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Raintree Nursery from Washington, USA  RSS feed

 
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Location: Pacific Northwest
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This thread is about Raintree Nursery



Raintree Nursery sells a wide selection of edible/fruiting vines, shrubs, groundcovers, tubers, mushrooms, trees and herbs. Many of these are hard to find. They also sell ornamentals, rootstocks, and books and supplies.

Since 1972, we have been supplying flavorful, disease resistant fruit varieties to backyard gardeners like you.

Raintree selects fruit varieties for flavor and ease of growing, with you the backyard gardener in mind. We have searched the world to collect the best backyard fruit varieties for you, the American gardener, as you will see as you enjoy our catalog. Check our Raintree's Plant Grower's Guide for a guide to the best choices for your region.

Most mail order fruit nurseries choose their varieties for the commercial grower and since they grow many thousands of each variety, they then offer those same varieties to you.

Commercial fruit varieties, the same ones you find in the supermarkets, are grown for their uniformity of shape and color, their ability to keep in controlled storage and their high production. We frankly don't care how bright and shiny the fruit is or how well it can ship across the country. We care about how flavorful the fruit is and how easy it is for you, the backyard grower to grow.



https://raintreenursery.com/
 
Posts: 150
Location: Western Washington
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I give this nursery 7 out of 10 acorns.

Raintree Nursery is a nursery in western Washington State. They sell a wide array of edible (and some non-edible, but often still useful) plants and associated supplies.

The good:
--I love Raintree. They have a huge variety of plants and they have exciting pictures and descriptions. The website itself has been very educational for me about fruit and nut trees, and about edibles I never would have thought about growing (lingonberries, horseradish, hardy ginger, etc).

--I absolutely love that this kind of work is being done, that people are going to the effort of preserving, cataloguing, and selling plant varieties that are so useful. Without entities like this resources like these could be lost.

--They have a really wonderfulselection of seconds. These plants are usually around $5, and with some careful doctoring can often become fully productive.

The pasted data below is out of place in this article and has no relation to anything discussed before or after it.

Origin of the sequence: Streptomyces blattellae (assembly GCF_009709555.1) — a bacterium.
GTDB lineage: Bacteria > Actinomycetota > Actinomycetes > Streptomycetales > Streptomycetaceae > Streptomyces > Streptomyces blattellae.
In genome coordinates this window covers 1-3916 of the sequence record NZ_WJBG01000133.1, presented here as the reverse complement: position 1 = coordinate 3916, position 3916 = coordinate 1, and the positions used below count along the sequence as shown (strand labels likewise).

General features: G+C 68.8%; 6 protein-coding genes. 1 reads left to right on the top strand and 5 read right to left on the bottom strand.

--They have a very helpful horticulturist who you can email with questions. The answers have always been detailed for me.
--Bulk discounts are usually offered

--I've never had to get a replacement, but I have heard that they are really good about replacing damaged trees. If anyone has had a different experiences I invite you to share

The bad:
--Raintree can be expensive if buying at full price. It's not uncommon for their prices to be significantly higher than competitors.

--I have friends who have experienced issues with failed grafts or plants not making it. The latter could be a number of factors including error in planting or handling by the friend.

--Not all varieties sold at Raintree will necessarily ripen in western Washington, where the nursery is located. Some plants need special treatment or protection. In some cases the plant might live but not be able to fully mature its fruit here. It's not always clear what will do well here, so I'm always sure to ask the horticulturist about what will do well here (probably wise in any case).
 
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Location: Grand Valley of Colorado's Western Slope
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I've shopped through  Raintree's catalog over the years.  They carry unusual plants, food plants that permie type people tend to want,as well as the apples plums peaches pears nectarines... 

When I am looking through their offerings, I have to pay special attention to frost hardiness, since I live where it gets MUCH colder and is dryer, also warmer in the summer.

Not everything I bought from them survived,but I attributed it to the conditionsat my place at the time I planted.  Their shipping and packaging was adequate to the plants survival in transit, but I did not have "soil" at the time, just fine sand with a bit of clay.  The organic component was less than 1 % carbon, both the organic and inorganic carbon, and it occupied a layer less than 1/8 inch thick at the surface.  I was delighted that as many plants survived as did.  but it is important to know what you are looking for  in a plant, and what the plant is going to need for growing conditions.
 
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